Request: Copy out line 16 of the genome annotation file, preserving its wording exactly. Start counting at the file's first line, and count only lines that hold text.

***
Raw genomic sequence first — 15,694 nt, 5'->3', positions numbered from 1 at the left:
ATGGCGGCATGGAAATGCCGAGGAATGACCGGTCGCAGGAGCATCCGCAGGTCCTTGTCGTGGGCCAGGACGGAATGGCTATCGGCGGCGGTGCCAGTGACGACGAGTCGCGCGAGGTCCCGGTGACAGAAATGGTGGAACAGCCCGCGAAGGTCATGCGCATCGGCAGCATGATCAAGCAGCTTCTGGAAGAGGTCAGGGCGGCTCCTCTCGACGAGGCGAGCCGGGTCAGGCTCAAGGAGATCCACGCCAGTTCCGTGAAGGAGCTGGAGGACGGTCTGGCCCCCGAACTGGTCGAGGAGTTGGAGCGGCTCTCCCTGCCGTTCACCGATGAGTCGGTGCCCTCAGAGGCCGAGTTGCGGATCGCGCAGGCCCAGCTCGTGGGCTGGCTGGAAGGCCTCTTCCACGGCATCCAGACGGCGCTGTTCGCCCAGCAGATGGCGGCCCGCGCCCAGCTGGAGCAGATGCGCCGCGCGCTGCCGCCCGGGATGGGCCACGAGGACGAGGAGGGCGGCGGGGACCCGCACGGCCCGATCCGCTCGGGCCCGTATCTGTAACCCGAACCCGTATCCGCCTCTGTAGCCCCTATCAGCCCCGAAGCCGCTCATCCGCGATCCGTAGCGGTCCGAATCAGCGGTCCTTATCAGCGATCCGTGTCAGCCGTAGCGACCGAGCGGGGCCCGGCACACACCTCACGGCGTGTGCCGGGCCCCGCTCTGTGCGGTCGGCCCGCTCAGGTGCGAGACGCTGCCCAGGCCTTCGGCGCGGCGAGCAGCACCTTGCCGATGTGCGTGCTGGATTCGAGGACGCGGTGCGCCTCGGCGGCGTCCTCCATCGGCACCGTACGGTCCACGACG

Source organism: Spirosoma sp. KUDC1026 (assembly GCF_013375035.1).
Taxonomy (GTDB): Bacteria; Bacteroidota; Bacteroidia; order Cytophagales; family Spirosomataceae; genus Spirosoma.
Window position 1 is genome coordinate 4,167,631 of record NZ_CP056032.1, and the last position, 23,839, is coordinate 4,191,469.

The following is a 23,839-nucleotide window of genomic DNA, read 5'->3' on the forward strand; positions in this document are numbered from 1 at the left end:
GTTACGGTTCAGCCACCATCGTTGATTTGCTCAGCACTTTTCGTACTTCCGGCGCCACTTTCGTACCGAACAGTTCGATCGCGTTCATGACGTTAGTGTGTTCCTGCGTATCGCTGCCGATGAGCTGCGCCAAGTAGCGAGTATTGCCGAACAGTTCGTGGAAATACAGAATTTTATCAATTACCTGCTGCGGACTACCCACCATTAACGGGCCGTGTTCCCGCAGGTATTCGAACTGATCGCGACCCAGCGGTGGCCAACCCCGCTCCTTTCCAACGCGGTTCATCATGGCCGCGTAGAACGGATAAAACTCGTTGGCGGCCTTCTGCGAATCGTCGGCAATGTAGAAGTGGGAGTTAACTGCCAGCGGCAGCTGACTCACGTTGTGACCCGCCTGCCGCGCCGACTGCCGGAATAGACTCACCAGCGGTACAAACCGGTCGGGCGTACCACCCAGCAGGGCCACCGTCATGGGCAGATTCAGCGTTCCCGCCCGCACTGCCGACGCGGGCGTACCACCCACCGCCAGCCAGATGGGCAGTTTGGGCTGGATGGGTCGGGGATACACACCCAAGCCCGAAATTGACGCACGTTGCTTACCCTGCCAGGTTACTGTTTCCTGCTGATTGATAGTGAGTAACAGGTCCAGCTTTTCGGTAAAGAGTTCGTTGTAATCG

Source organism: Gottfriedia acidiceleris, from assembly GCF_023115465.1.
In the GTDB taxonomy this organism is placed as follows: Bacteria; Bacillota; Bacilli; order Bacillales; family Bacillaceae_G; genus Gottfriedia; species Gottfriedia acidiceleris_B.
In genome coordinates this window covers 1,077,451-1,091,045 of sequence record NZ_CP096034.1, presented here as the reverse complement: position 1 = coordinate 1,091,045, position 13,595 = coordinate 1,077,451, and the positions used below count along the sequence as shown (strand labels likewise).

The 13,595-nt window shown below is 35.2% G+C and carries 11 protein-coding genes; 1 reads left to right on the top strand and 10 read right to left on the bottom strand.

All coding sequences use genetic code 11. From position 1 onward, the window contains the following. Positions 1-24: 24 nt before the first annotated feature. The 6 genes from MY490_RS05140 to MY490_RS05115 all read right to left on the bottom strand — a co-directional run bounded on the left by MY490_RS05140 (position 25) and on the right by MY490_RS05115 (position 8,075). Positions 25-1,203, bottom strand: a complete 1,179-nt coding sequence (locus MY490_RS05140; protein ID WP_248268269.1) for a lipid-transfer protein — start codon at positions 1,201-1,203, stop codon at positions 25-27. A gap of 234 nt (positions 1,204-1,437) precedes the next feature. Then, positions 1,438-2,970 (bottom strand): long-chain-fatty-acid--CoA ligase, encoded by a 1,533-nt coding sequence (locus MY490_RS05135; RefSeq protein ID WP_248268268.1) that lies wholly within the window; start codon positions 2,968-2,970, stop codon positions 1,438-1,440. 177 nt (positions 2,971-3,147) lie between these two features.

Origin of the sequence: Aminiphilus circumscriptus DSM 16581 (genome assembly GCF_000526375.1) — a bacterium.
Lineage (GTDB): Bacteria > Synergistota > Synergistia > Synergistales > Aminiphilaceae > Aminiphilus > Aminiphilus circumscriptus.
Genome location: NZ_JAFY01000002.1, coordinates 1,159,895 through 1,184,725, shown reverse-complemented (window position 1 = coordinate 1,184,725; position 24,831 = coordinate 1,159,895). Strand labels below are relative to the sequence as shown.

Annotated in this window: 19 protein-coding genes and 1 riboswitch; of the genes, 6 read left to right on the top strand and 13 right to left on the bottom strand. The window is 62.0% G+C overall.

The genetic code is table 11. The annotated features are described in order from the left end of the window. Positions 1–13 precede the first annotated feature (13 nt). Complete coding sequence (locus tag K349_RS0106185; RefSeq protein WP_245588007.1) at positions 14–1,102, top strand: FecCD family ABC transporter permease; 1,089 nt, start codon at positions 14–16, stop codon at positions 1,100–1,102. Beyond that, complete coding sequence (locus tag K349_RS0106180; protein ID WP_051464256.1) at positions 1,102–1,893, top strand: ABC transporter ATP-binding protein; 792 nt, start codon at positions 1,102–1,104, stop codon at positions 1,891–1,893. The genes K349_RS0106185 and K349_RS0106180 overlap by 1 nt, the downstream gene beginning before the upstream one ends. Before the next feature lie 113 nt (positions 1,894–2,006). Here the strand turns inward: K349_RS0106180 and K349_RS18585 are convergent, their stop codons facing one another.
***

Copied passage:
Annotated in this window: 19 protein-coding genes and 1 riboswitch; of the genes, 6 read left to right on the top strand and 13 right to left on the bottom strand. The window is 62.0% G+C overall.